There are about a dozen railroad tunnels and about three dozen bridges on the NBRT, which help to make the ride interesting (as if the natural scenery, wildlife, and history were not enough on their own). In Ritchie County, the trail runs through the edge of North Bend State Park, and thus was added to the park’s responsibilities.
The trail crosses under Route 50 at Ellenboro, Smithburg, and Bristol, and can be seen at numerous other locations along the highway (see the picture below for an example). When the leaves are off the trees, if you know where to look you can see the “black hole” where it veers from the roadside and into a tunnel on the side of a hill near Sherwood.
The area around North Bend State Park has always been the most heavily used (and best maintained), from Cairo (a quaint old town) on the west to Ellenboro (with its modern wooden bridge over Rt. 16) east of the park. It is convenient for folks to come to North Bend for easy access to the trail at the point where for over 130 years the westbound trains would emerge from a tunnel to cross the Bonds Creek bridge. Now bicyclists can choose to venture either direction from this point, and can even enjoy an ice cream snack at either Cairo or Ellenboro before pedaling back to the park.
I was very familiar with the Wood County portion of the trail, having ridden as far as the Eaton tunnel and back numerous times. I had also taken family and friends to North Bend for rides through Ritchie County. However, several years ago I decided I wanted to explore the whole trail.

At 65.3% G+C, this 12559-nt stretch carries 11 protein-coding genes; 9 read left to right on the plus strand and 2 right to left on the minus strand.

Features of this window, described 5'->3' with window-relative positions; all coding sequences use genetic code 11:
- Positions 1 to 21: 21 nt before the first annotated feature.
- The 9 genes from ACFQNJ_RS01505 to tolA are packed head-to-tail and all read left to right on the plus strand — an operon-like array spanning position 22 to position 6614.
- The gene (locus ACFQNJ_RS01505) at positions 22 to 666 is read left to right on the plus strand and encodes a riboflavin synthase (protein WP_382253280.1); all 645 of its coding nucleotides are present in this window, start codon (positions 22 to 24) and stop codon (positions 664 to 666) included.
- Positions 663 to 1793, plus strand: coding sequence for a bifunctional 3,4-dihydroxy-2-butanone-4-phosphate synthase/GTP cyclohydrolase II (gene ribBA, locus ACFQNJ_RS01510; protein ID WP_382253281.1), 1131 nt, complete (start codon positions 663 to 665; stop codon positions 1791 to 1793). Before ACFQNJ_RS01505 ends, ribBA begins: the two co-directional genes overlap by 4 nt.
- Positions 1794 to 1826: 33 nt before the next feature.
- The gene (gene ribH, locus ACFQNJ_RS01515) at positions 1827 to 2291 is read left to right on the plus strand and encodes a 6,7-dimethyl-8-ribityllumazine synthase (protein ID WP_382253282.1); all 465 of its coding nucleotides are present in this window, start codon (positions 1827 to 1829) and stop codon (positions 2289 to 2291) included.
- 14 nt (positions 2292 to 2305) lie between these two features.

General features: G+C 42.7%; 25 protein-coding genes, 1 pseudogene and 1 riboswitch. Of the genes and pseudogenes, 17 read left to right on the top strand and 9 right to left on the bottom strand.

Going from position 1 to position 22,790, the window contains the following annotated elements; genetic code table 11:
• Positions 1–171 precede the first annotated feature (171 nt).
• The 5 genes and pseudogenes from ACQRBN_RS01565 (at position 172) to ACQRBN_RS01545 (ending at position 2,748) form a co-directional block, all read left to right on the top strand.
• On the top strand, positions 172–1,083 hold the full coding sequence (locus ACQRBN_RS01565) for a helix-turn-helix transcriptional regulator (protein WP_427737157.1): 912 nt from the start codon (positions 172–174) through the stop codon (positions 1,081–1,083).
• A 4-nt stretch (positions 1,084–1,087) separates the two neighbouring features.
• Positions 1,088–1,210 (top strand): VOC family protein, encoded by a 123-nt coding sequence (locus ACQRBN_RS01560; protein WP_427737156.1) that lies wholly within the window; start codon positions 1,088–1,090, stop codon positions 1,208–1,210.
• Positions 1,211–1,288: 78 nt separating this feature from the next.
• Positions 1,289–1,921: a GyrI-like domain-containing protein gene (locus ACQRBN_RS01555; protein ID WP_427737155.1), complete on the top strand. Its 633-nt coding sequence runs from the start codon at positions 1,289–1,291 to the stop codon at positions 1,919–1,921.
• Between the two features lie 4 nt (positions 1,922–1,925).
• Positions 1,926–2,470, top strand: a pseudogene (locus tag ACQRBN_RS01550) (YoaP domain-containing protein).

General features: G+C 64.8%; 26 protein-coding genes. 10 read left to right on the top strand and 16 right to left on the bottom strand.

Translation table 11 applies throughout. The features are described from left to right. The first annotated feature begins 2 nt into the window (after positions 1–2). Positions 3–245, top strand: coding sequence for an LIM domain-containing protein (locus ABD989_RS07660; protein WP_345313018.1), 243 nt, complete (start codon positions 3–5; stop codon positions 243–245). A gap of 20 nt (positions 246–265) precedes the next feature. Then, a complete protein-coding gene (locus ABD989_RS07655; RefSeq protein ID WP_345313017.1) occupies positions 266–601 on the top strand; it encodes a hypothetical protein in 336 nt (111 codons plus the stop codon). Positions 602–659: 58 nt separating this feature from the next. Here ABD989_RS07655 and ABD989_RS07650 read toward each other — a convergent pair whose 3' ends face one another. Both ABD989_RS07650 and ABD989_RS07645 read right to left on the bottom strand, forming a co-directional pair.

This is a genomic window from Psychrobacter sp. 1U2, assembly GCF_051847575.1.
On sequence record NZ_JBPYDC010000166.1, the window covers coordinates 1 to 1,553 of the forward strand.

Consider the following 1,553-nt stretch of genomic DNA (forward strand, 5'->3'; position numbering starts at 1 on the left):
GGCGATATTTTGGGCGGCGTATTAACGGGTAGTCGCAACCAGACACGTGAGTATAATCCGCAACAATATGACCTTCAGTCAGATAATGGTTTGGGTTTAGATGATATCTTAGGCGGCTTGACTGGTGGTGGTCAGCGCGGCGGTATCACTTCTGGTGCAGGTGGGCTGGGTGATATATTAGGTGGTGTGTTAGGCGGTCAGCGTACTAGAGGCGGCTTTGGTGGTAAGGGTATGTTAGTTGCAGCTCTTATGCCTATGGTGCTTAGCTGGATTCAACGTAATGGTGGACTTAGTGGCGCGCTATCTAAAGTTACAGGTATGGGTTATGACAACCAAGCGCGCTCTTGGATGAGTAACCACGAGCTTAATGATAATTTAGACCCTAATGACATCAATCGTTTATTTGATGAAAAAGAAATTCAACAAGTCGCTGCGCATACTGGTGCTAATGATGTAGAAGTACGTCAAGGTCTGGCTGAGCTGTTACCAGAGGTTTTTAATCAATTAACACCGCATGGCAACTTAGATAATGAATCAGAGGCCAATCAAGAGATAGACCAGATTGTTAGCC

I started by riding all the way to Cairo and back to cover the entire western end of the trail. Then I drove to Ellenboro one Saturday morning and rode to West Union and back. On another Saturday, I parked my car in downtown West Union (after exploring the beautiful old courthouse there) and rode to the eastern terminus. Upon completion of that trip, I had ridden on the entire trail—but not all on the same day.
Then a friend of mine was driving to Morgantown from Parkersburg, and agreed to give me the transportation I needed to try riding the NBRT in a single day. She met me at the Happy Valley end where I left my car, and took me and my bicycle to Wolf Summit that morning. I spent the rest of that beautiful day alone on a 72 mile westward trek back home. It was a glorious adventure! I was tired when I made it to my car, but the sense of accomplishment was worth it!
Now whenever I am driving along Route 50 where it is possible to view the NBRT, I remember what it was like that warm summer day, looking at the traffic whizzing by as I pedaled my way home. If you get the chance, you should give this bike trail a try (but you don’t have to do it all in one day).
In a scene easily visible from Route 50, Tenmile Creek and Marshville Road both squeeze underneath this bridge carrying the North Bend Rail Trail near the eastern terminus in Harrison County, WV.
[A shorter version of this story appeared in the May issue of Two-Lane Livin' magazine (http://www.twolanelivin.com/).]